Hunger Strike as a Desperate Call for Help; Prisoner Abuses Continue
08 FEB 2013
The Bahrain Center for Human Rights expresses grave concern over the fact that at a time when the government of Bahrain is calling for a dialogue, political prisoners are forced to resort to hunger strikes to protest the bad prison treatment and conditions; attempting to gain international attention towards their conditions.
Hussain AlAali, arrested in connection with the case involving five tons of explosives (see: http://www.bahrainrights.org/en/node/5522), informed his family that although he started a hunger strike on the 7th of January to protest the ill treatment and torture they have received while in prison, and in a further act of desperation stopped taking all liquids on the 1st of February, he has forcefully been made to take water this week. According to a family member, AlAali sounded fatigued when they recently spoke on the phone, and the phone call was cut after he said:
“I will continue the hunger strike no matter what, and I know the names of every single one of my torturers and will not forget them.”
The BCHR is seriously concerned about the well being and life of Hussain AlAali especially concerning the content of his last phone call. AlAali is in the hands of those he threatened to expose, and the BCHR holds the Bahraini authorities fully responsible towards anything that happens to him.
During a time when the Government of Bahrain should be taking trust-building steps to attempt to help the political dialogue succeed in establishing a government that respects human rights, political prisoners find that the hunger strikes are the only method they have to protest the ill-treatment they receive.
Several groups of prisoners who are being held together in the Dry Docks Prison have gone on hunger strike, but due to the further mistreatment they received, they were forced to break the hunger strike. They were put on lockdown, and not allowed to leave their cell. In some cases, the prisoners were subjected to beatings or teargas inside prison. Only the group of prisoners in block 3 remains on hunger strike at this time.
Another case is that of the ‘Bahrain 13’. At a time when Abdulhadi Al-Khawaja is being nominated for the Noble Peace Prize, he began another hunger strike on Saturday the 2nd of February to protest mistreatment from unresponsive prison authorities. Al-Khawaja towards protest related to phone calls (See: http://www.bahrainrights.org/en/node/5639). Along with Al-Khawaja, Abduljalil AlSingace started a hunger strike on Thursday February 7th, and Abdulhadi AlMukhodher started a hunger strike on Tuesday February 5th for the same reasons.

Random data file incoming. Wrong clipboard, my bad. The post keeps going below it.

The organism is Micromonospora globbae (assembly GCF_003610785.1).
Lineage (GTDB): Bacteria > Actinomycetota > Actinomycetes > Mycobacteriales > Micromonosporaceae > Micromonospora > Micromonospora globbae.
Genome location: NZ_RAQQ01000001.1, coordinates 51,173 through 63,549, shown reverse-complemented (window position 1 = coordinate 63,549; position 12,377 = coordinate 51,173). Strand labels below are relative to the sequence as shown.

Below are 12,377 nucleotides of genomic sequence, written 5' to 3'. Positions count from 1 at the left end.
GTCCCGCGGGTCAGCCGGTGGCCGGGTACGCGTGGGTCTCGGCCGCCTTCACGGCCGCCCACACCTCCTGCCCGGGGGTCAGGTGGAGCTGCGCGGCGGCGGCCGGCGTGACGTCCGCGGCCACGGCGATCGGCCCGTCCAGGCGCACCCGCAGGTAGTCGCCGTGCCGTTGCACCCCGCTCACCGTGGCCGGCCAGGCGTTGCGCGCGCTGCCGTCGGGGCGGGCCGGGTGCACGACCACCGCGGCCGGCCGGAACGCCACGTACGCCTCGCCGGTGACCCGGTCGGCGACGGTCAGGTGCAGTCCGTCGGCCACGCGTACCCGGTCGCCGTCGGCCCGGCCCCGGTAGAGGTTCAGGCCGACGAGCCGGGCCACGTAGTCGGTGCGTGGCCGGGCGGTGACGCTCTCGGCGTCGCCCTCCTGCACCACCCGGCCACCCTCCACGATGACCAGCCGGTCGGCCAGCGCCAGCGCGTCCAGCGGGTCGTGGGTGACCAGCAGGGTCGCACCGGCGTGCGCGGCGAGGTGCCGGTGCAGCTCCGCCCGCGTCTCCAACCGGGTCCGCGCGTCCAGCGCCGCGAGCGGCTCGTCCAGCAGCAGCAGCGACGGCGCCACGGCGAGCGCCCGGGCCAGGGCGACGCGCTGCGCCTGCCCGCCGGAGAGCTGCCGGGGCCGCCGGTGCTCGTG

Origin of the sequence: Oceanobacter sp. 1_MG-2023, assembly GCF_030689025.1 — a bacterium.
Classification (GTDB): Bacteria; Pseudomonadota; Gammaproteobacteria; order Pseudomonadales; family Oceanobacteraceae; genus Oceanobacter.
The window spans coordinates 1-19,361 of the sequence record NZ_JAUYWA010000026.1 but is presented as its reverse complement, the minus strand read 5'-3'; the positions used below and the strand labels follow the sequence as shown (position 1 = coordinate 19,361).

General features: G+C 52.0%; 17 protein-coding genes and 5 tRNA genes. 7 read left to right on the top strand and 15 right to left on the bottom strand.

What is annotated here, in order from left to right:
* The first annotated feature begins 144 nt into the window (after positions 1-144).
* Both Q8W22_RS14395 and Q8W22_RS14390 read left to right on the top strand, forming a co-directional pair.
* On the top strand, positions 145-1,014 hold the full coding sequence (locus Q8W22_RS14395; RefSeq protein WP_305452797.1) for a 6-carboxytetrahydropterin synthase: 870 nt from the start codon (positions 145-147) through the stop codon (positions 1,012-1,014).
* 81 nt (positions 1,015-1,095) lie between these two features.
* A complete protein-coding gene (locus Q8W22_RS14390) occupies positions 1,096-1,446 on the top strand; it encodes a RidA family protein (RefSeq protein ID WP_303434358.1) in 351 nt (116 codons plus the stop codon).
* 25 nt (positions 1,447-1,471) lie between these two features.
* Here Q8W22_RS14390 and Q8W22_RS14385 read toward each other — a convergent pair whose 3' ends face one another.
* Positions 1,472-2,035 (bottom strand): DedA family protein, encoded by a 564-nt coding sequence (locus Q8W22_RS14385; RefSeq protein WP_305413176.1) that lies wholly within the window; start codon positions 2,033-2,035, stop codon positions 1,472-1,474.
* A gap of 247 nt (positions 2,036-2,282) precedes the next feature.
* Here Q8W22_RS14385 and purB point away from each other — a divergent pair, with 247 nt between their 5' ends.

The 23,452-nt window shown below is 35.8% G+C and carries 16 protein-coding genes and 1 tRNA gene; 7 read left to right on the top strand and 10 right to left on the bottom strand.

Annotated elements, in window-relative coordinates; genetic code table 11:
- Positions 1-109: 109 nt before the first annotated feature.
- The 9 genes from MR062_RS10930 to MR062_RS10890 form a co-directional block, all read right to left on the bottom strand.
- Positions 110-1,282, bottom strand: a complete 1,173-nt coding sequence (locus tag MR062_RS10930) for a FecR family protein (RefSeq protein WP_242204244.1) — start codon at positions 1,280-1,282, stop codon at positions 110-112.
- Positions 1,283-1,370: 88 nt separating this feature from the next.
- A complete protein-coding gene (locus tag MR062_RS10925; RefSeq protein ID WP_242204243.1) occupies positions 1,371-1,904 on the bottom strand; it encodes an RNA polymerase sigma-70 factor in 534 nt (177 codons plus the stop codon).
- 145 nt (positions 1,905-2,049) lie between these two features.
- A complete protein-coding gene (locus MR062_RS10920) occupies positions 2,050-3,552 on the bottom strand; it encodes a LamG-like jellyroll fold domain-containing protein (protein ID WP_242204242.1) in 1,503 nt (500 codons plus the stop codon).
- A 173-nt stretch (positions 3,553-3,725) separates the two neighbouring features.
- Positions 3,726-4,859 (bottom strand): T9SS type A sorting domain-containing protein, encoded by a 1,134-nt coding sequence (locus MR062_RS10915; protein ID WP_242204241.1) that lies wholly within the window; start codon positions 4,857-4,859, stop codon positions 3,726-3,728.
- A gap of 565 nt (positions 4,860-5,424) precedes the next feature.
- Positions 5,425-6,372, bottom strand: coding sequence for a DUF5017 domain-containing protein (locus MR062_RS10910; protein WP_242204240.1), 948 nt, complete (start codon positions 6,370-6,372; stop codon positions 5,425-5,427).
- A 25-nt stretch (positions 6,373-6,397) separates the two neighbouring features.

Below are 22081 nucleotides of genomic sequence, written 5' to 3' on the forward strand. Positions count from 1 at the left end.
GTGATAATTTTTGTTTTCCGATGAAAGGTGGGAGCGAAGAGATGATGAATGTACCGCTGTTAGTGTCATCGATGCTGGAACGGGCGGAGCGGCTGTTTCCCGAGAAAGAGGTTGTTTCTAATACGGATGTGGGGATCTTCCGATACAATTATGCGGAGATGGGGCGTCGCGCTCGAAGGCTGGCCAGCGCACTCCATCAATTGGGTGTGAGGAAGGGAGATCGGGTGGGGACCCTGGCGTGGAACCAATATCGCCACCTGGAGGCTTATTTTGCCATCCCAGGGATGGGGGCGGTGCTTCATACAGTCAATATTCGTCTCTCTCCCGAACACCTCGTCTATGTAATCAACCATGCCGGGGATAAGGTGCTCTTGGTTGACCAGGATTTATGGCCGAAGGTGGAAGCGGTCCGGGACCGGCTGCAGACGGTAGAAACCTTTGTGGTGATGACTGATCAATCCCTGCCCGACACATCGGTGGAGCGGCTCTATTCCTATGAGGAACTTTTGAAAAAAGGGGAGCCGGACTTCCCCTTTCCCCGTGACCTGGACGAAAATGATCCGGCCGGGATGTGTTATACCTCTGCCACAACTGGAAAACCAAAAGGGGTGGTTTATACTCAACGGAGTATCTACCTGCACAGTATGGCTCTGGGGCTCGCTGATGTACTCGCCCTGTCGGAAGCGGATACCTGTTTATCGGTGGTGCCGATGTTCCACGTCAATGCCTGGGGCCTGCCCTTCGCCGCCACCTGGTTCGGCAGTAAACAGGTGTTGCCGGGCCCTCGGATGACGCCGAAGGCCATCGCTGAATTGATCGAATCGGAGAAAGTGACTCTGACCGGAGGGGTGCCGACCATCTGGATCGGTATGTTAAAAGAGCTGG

These hunger strikes also come at a time close to the anniversary of the mass protests in Bahrain. The BCHR has received information that the number of check points have increased, and arrests are taking place in anticipation of protests to mark the anniversary of the pro-democracy movement.
It is important to note that while discussing poor conditions within the prison system, the main focus should be on the immediate release of these political detainees, instead of imprisoned in better conditions.
The Bahrain Center for Human Rights calls on the United States, the United Kingdom, the UN and all other close allies and international institutions to put pressure on the Government of Bahrain to:
1. Immediately release all political prisoners and drop all fabricated charges against them 2. Immediately stop all forms of mistreatment against prisoners and detainees 3. Hold accountable all those responsible for torture and mistreatment of prisoners and detainees, including those in high positions 4. Offer rehabilitation and medical treatment to all those who require it as a result of the torture and mistreatment 5. Ensure that people are allowed to protest peacefully without fear of retribution or excessive use of force during the February 14th anniversary